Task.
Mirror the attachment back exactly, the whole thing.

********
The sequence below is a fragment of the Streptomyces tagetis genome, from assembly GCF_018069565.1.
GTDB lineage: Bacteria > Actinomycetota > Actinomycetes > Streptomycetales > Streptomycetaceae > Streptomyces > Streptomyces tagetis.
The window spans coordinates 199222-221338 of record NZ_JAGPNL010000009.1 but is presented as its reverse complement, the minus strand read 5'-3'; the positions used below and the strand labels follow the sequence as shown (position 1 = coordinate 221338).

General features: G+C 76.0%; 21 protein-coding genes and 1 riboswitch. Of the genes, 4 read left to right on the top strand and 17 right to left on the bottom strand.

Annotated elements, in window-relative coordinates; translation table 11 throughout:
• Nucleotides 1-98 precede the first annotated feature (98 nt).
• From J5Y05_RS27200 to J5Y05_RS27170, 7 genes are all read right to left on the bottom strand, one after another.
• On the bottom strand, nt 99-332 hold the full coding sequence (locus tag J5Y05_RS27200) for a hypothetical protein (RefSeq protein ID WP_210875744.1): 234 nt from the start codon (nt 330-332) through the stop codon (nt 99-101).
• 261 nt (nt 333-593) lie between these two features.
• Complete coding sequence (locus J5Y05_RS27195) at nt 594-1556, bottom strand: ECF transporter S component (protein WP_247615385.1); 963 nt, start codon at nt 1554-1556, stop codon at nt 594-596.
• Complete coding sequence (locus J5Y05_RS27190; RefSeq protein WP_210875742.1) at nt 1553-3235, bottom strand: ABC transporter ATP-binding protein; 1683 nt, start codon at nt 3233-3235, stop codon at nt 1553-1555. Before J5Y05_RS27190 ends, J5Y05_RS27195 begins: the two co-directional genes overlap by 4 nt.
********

The sequence below is a fragment of the Streptomyces tagetis genome, from assembly GCF_018069565.1.
GTDB lineage: Bacteria > Actinomycetota > Actinomycetes > Streptomycetales > Streptomycetaceae > Streptomyces > Streptomyces tagetis.
The window spans coordinates 199222-221338 of record NZ_JAGPNL010000009.1 but is presented as its reverse complement, the minus strand read 5'-3'; the positions used below and the strand labels follow the sequence as shown (position 1 = coordinate 221338).

General features: G+C 76.0%; 21 protein-coding genes and 1 riboswitch. Of the genes, 4 read left to right on the top strand and 17 right to left on the bottom strand.

Annotated elements, in window-relative coordinates; translation table 11 throughout:
• Nucleotides 1-98 precede the first annotated feature (98 nt).
• From J5Y05_RS27200 to J5Y05_RS27170, 7 genes are all read right to left on the bottom strand, one after another.
• On the bottom strand, nt 99-332 hold the full coding sequence (locus tag J5Y05_RS27200) for a hypothetical protein (RefSeq protein ID WP_210875744.1): 234 nt from the start codon (nt 330-332) through the stop codon (nt 99-101).
• 261 nt (nt 333-593) lie between these two features.
• Complete coding sequence (locus J5Y05_RS27195) at nt 594-1556, bottom strand: ECF transporter S component (protein WP_247615385.1); 963 nt, start codon at nt 1554-1556, stop codon at nt 594-596.
• Complete coding sequence (locus J5Y05_RS27190; RefSeq protein WP_210875742.1) at nt 1553-3235, bottom strand: ABC transporter ATP-binding protein; 1683 nt, start codon at nt 3233-3235, stop codon at nt 1553-1555. Before J5Y05_RS27190 ends, J5Y05_RS27195 begins: the two co-directional genes overlap by 4 nt.